Reagan-Supported Dictator Convicted of Genocide; Is Current President of Guatemala Next?
Efrain Rios Montt, the former dictator of Guatemala, has been found guilty of genocide and crimes against humanity in a Guatemalan trial that also implicated the current president of the Central American country. It is the first genocide conviction of a former Latin American ruler in his native country.
Rios Montt ruled Guatemala for less than a year and a half after coming to power in a 1982 coup. But in that short period of time, he suspended the constitution, eliminated the legislature, established secret tribunals, and led a campaign of terror against political dissidents that involved kidnapping, torture, assassination, and sexual assaults.
The targets of Rios Montt’s terror campaign included union leaders, students, teachers and particularly indigenous populations, including more than 1,700 Ixil Maya who were massacred by Guatemalan security forces.
President Ronald Reagan stood by Rios Montt, calling him “a man of great personal integrity and commitment,” even as human rights groups published accounts of atrocities and abuses under the dictator. Such accounts were bolstered by the disclosure of a 1983 secret CIA cable that implicated Montt’s government in “hit squad executions.”
The U.S.’s support of the Guatemalan government had included Reagan’s approval of the sale of $3.2 million in military vehicles to the country, which entailed—on the day of the sale—removing them from a list of military equipment barred by the human rights embargo. In 1983, Reagan lifted the ban completely and authorized the sale of $6 million in military hardware to Montt’s regime.
The Historical Clarification Commission subsequently spent five years interviewing thousands of witnesses and determined that 93% of the Guatemalan atrocities had been committed by government forces, and that 81% of the more than 200,000 murders and disappearances occurred during Montt’s reign.
In the Guatemala trial, the 86-year-old Montt was charged with the death of 1,771 people and the displacement of 29,000 others. More than 100 witnesses and experts testified against him. At the trial’s conclusion, a three-judge panel sentenced Rios Montt to 50 years in prison for genocide and an additional 30 years for crimes against humanity.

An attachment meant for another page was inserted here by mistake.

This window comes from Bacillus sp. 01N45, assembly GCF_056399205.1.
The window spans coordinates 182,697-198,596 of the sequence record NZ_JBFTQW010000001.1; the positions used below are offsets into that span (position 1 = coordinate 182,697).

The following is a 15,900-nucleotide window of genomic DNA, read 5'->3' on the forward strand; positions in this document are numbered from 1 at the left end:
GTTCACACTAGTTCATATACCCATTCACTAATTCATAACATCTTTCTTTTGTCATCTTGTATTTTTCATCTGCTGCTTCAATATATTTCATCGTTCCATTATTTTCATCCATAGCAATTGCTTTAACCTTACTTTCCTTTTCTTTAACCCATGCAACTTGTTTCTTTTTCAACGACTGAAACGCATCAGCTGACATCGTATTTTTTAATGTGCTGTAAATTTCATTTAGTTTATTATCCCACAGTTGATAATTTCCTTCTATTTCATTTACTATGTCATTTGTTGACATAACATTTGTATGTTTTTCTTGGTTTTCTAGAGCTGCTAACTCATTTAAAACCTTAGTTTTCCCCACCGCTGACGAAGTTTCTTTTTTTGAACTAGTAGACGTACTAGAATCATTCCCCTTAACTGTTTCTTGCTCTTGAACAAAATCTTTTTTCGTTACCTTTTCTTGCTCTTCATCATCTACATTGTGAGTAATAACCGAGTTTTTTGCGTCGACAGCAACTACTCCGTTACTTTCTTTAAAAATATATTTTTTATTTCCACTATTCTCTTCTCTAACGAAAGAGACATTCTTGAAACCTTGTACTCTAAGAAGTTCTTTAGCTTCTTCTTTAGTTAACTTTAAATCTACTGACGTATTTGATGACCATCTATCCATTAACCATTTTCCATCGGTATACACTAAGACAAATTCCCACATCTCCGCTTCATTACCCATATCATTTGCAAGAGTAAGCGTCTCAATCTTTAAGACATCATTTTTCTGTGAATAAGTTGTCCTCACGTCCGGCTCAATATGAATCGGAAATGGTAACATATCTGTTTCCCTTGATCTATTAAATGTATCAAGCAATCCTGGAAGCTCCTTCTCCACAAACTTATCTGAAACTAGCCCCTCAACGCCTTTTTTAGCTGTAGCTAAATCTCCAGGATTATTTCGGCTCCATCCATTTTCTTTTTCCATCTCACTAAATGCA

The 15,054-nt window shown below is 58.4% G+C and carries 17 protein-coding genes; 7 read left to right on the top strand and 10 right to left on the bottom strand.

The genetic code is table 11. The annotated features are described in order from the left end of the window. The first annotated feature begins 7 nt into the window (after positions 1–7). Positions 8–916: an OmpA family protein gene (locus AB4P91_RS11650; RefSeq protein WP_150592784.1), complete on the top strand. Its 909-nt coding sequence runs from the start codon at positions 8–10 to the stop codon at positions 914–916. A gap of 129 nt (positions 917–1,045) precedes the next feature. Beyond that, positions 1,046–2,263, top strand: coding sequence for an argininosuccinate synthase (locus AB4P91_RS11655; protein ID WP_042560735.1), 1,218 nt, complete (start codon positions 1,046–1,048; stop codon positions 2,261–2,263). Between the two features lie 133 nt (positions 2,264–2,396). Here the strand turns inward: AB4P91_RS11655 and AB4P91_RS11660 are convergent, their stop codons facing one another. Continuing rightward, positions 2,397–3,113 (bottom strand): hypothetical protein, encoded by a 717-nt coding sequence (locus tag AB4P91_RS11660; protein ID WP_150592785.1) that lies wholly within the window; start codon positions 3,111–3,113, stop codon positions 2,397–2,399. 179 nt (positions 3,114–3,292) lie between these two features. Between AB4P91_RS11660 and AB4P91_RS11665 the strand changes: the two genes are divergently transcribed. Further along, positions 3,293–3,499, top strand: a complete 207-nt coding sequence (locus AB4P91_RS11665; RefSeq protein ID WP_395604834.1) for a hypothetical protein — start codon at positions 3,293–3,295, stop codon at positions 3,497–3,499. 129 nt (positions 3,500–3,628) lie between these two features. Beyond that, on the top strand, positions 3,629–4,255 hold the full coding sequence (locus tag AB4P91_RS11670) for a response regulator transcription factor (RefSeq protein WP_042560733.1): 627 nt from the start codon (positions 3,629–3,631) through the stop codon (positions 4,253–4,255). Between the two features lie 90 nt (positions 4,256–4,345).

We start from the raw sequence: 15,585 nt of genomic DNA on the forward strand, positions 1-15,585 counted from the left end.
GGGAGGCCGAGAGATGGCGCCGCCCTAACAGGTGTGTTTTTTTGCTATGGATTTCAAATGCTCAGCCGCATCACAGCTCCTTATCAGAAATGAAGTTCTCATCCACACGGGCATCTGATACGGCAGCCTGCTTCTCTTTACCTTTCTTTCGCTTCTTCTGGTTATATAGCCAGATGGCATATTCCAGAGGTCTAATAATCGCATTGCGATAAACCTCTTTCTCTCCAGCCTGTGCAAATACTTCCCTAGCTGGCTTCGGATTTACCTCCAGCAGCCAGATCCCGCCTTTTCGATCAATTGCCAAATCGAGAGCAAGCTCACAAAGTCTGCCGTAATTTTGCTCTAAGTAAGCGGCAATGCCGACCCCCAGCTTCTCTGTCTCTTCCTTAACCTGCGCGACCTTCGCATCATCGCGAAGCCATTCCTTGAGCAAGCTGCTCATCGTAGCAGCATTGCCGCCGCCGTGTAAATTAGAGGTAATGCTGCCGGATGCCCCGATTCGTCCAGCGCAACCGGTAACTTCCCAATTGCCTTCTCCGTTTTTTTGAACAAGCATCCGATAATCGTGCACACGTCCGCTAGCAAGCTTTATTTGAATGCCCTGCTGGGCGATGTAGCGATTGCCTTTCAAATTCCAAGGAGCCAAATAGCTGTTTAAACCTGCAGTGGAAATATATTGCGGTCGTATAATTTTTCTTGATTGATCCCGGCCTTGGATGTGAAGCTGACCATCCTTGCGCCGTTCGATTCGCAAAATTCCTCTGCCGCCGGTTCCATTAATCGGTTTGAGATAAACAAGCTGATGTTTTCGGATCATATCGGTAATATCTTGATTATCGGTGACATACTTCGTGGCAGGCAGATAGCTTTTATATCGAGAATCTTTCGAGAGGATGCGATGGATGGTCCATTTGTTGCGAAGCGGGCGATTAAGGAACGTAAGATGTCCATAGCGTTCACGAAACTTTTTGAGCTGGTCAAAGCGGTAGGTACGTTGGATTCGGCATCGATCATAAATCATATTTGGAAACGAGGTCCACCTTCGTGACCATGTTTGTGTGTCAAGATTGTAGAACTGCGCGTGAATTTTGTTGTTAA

On his way to a subsequent hearing on victim reparations, Montt—who suffers from prostate and spinal cord problems—passed out and was taken to a military hospital.
The case left Guatemala’s current leader, Otto Pérez Molina, on the defensive following testimony that indicated he participated in the 1982-83 war crimes as a regional commander under Rios Montt.
Pérez Molina acknowledged in a television interview that he did serve under the former dictator, but denied any wrongdoing and disagreed with the ruling that genocide occurred 30 years ago.
-Noel Brinkerhoff, Danny Biederman
To Learn More:
Efrain Rios Montt, Former Guatemalan Dictator and U.S. Ally, Convicted Of Genocide (by Gabriel Rodriguez, Policy Mic)
Guatemala Genocide Case Pressures Leader (by Nicholas Casey, Wall Street Journal)
Guatemala court gives 80-year term to ex-dictator Rios Montt (by Tim Johnson, McClatchy)
Ex-Dictator's Backers Rally At Guatemala Prison (Associated Press)
Reagan’s Hand in Guatemala’s Genocide (by Robert Parry, Consortium News)
Judge Orders Defense Dept. to Release Names of Instructors and Students at School of Americas (by Matt Bewig, AllGov)
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